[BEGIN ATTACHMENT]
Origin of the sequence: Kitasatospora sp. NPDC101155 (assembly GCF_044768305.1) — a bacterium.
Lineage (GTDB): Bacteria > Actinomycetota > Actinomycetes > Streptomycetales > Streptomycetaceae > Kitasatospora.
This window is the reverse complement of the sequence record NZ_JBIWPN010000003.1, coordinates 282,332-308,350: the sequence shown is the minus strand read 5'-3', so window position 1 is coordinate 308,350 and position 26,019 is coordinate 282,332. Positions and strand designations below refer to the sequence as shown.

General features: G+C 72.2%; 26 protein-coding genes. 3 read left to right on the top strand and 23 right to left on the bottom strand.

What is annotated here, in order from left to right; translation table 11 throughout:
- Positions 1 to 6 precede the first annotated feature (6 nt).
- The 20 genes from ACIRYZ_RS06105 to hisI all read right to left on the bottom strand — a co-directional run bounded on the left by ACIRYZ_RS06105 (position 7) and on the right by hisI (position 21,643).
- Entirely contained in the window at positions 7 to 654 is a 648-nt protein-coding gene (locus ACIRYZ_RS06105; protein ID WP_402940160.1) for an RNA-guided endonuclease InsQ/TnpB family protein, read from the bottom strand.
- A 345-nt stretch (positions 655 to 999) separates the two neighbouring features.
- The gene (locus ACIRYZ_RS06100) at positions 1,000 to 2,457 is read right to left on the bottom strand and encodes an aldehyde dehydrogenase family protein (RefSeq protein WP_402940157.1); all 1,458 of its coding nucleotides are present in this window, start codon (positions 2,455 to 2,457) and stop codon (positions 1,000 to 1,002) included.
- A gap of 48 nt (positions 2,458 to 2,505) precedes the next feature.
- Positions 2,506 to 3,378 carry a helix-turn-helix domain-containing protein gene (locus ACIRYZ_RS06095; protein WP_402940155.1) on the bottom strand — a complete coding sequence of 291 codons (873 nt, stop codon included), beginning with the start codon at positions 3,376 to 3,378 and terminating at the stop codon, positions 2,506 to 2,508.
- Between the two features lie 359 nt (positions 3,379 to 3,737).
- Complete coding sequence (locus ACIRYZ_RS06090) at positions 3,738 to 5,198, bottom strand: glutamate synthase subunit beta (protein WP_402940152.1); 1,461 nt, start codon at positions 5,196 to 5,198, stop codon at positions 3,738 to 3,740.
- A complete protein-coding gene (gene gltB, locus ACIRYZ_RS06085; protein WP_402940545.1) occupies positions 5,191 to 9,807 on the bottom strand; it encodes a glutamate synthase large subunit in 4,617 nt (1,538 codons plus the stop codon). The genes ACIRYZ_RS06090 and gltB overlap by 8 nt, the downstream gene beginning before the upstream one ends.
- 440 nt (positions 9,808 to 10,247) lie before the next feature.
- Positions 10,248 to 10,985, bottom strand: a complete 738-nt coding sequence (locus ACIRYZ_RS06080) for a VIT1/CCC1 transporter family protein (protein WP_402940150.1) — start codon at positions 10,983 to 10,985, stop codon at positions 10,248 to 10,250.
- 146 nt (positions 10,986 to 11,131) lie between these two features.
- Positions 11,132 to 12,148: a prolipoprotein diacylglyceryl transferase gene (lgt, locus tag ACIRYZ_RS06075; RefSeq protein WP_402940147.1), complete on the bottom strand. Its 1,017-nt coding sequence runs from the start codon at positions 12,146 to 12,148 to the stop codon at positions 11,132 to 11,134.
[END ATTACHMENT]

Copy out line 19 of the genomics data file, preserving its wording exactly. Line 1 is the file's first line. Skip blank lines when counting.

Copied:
- Positions 11,132 to 12,148: a prolipoprotein diacylglyceryl transferase gene (lgt, locus tag ACIRYZ_RS06075; RefSeq protein WP_402940147.1), complete on the bottom strand. Its 1,017-nt coding sequence runs from the start codon at positions 12,146 to 12,148 to the stop codon at positions 11,132 to 11,134.